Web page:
No, not a political post. Am done with that, till the next Musharraf speech :D. This post is about the constant disappointments I have felt over the years, at different (actually, a LOT) of people that have come in my life - both indirectly (like, I have just heard about them), and directly (I know them directly).
The background is that we started reading Sweet Valley series pretty early in life (:$, what a confession). But I'm talking about Sweet Valley Kids :D. Later, when we moved into teens, then we started (among many other books) Sweet Valley Middle School... then came Sweet Valley High, and later on Sweet Valley University. After that, we gave them up as a bad job :D (and I think the series also finished with University :P)..
These books were our first forray into the concept of love, crushes (in the earlier books), dating, concepts of boyrfriends, girlfriends, etc. At that time, our classmates and peers weren't very much into this stuff (even at around 8th grade level)... it was only books. The religion background was kinda strong at home, that even if we sometimes read books, we always always knew that whatever they're depicting, as part of that culture, is wrong, utterly wrong in the Muslim culture. And it wasn't a hard thing to implement in our lives. There were boundaries, and they were adhered to, er, for lack of a better word, religiously!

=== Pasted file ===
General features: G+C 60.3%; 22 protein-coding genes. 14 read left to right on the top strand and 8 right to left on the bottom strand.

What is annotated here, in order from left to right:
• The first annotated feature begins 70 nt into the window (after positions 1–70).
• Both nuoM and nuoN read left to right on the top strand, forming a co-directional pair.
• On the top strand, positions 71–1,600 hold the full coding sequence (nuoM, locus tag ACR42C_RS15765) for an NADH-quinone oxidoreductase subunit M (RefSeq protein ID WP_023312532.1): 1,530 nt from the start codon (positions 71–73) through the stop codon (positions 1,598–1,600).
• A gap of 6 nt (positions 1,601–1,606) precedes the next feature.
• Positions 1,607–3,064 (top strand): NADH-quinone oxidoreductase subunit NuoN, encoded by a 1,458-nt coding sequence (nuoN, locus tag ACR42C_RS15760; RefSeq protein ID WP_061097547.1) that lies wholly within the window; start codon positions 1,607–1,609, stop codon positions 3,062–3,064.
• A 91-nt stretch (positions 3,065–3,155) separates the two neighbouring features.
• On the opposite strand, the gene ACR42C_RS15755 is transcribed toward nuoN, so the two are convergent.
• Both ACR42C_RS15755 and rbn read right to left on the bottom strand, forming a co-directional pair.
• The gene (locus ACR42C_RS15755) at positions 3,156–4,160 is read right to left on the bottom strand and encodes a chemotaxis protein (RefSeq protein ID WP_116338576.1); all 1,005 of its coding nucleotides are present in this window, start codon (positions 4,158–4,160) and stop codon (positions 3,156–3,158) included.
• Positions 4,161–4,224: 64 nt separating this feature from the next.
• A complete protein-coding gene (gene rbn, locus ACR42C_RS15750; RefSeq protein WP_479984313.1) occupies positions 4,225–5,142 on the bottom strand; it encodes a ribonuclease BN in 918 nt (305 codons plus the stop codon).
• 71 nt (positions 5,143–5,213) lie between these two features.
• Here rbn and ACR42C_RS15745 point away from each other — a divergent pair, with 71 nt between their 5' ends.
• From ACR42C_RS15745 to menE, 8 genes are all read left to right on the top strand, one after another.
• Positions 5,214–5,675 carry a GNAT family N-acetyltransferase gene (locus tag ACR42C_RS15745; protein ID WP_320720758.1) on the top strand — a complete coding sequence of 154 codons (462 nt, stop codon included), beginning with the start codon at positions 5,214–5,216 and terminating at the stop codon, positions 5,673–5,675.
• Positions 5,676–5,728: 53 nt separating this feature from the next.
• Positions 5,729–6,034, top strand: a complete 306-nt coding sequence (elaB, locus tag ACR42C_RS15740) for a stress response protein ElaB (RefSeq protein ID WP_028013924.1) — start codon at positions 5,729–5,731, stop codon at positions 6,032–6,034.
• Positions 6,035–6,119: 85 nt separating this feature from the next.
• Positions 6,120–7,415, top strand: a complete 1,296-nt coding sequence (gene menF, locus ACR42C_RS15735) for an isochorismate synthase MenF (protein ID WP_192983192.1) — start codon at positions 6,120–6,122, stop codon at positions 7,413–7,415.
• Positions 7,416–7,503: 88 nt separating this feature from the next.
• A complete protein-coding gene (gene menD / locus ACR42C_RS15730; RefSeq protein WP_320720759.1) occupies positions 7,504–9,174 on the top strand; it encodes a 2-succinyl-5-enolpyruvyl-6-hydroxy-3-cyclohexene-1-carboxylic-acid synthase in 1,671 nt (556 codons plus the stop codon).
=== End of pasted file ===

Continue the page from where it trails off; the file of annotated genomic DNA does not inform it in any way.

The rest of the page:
Khair, I'm not indulging in self glorification (I'm no saint-ess), am just explaining that the concepts that deen teaches were always dominant than the books obtained and read from various shops and thelay walas (book vendors) around Karachi. Now, later on, the concepts of loyalty (specifically in marriage) and chastity (specifically with singles) was an important one too - and then things began to come into focus that we had not really looked into.